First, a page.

Solutions to barriers and opportunities were reported. Due to lack of internal funding, EC funding for airports was seen as a particular opportunity for European AOs to maintain momentum with their strategies. In creating spaces for innovation development, such big-budget projects can be likened to “Strategic Niche Management” [18]. The EC funding model is an example of government structure supporting diffusion of innovations at airports and could be replicated by national governments outside the EU to prevent a slow-down on the greening of airports. Additionally, compared to airports independently supporting niche-innovations, they arguably lessen the risks from innovation failure and requirement to subsidise innovation in the current financial environment. In the UK, early calls for fiscal recovery packages in support of climate progress [19] and government investment toward the Net Zero transition has been declared with implications for aviation [20]. For the USA, there has been a recent political shift towards supporting a sustainable transition on a national level which may prove beneficial to the Net Zero agenda. Nonetheless some States are already independently pushing this as recognised by AOs.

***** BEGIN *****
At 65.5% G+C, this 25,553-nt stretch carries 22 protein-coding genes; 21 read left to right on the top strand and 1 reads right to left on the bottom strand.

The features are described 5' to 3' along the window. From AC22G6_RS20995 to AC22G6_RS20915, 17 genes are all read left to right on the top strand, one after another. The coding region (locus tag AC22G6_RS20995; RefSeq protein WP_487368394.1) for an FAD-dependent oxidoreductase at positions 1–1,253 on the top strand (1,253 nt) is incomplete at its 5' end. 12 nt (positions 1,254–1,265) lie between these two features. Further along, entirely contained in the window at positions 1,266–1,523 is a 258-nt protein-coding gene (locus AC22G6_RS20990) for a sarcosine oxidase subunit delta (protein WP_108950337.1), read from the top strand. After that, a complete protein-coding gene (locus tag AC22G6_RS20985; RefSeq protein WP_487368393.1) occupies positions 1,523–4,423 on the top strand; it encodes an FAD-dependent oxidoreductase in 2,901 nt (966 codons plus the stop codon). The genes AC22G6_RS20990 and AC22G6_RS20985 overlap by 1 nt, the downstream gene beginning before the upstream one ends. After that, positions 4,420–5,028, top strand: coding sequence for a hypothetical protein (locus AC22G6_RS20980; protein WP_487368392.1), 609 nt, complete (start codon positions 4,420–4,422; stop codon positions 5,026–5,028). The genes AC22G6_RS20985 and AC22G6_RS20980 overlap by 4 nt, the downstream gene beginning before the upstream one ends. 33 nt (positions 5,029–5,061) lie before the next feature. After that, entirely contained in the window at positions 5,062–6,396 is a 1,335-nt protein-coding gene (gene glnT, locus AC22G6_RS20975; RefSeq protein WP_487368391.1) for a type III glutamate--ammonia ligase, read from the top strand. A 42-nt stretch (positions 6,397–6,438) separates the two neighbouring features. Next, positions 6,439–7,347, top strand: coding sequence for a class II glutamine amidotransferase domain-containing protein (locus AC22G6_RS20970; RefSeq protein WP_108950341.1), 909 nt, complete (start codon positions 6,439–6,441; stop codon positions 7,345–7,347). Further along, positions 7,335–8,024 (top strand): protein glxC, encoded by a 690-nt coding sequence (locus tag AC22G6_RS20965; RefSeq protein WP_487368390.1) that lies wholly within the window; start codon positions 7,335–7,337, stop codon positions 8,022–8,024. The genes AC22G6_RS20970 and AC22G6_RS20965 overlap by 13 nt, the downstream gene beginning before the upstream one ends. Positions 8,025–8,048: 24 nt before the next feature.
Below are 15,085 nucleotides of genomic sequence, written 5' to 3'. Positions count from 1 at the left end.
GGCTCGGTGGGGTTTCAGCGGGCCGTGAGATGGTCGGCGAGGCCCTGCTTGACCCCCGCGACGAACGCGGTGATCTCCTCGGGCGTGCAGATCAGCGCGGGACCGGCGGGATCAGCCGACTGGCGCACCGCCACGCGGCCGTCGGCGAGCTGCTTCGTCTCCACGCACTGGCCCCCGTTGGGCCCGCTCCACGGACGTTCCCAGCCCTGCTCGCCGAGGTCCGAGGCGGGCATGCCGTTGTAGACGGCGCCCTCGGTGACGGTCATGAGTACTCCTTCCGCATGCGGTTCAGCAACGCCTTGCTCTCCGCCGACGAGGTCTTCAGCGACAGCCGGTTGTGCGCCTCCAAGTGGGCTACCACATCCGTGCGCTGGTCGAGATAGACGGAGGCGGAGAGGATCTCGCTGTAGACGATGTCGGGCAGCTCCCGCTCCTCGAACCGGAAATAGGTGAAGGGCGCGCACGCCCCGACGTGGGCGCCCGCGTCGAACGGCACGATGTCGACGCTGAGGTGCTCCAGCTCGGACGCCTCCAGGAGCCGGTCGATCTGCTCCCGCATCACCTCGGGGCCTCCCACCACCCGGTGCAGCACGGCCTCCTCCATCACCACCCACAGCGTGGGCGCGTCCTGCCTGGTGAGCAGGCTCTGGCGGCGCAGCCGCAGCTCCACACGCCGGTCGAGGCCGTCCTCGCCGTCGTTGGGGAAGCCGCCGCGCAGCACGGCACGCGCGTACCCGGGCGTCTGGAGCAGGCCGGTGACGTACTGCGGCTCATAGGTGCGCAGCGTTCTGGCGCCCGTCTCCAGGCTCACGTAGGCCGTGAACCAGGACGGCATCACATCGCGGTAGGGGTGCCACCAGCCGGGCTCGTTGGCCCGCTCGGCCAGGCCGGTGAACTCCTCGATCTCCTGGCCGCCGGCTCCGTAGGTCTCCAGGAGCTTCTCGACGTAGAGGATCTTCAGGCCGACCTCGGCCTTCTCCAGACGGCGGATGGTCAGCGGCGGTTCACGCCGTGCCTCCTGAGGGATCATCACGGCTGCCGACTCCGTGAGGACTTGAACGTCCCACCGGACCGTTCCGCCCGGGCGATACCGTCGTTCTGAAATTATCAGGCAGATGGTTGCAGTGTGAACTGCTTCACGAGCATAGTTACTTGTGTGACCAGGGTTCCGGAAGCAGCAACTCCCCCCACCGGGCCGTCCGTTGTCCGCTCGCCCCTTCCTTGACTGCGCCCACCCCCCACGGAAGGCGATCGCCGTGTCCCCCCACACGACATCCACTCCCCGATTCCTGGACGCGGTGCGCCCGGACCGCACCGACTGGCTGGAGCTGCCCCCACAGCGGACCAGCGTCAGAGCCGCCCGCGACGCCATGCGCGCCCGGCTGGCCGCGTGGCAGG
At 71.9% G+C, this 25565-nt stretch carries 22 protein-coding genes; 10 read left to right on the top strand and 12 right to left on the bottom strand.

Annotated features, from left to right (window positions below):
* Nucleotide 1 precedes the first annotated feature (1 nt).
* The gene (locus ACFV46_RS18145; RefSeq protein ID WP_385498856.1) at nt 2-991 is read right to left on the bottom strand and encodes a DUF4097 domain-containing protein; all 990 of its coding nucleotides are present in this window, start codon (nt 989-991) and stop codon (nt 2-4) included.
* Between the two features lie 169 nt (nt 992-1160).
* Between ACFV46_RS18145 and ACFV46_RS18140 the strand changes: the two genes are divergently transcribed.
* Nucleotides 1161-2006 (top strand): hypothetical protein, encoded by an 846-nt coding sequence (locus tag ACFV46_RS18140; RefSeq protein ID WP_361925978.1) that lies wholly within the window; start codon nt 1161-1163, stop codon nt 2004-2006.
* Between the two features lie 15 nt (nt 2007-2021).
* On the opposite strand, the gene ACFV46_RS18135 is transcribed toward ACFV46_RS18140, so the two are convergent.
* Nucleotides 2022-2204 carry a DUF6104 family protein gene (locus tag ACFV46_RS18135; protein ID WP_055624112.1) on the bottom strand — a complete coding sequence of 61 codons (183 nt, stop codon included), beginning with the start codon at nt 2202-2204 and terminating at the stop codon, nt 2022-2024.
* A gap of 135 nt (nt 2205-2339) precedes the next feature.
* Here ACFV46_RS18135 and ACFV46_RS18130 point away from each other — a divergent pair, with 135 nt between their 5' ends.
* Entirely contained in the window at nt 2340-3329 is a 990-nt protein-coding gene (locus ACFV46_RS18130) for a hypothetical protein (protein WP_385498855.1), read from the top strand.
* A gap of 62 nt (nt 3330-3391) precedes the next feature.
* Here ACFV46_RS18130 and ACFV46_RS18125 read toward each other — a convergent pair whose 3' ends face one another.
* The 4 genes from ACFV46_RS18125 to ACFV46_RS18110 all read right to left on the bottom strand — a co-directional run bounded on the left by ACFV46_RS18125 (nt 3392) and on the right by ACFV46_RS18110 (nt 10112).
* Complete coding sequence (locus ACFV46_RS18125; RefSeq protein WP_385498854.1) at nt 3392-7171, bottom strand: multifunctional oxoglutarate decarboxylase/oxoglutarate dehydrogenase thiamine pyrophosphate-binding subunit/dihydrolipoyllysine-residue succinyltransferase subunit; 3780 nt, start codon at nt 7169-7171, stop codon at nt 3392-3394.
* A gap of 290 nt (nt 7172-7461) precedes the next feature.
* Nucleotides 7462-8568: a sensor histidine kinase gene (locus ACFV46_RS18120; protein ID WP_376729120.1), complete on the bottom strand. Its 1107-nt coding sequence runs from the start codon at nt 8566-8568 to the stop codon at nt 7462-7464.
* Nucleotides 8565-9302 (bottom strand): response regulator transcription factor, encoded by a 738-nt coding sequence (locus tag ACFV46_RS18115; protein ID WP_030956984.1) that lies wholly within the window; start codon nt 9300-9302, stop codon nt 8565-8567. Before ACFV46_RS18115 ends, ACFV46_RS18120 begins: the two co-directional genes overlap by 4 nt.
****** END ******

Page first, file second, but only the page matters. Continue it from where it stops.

Conscious of letting momentum slip, sustainability managers noted a change in attitude toward partnership approaches with several having started exploring alternative financing opportunities. Here, “servicisation”, or the offering of land, facilities and resources to innovation partners to fund intervention implementation, may offer significant possibility to progress while access to internal capital is difficult. This could bring opportunities for innovators in areas such as renewable energy, electric vehicles and charging infrastructure, and solutions to decarbonise airport infrastructure. However, as these are potential long-term commitments, care will be needed to avoid unintended consequences or forms of lock-in. COVID-19 presents an obvious challenge but, as noted by [21] (p. 29), such challenges are also often “windows of opportunity” for beneficial change and innovation. Which innovations may break through in this period remains to be seen: in terms of climate change mitigation, AOs are still seeking the same technological solutions as they were pre-COVID. However, a potential acceleration in digitalisation of operations at airports for efficiency and cost reduction is evident from the literature [12,22]. AOs will need to consider how this transition may also play into the benefit of decarbonisation efforts.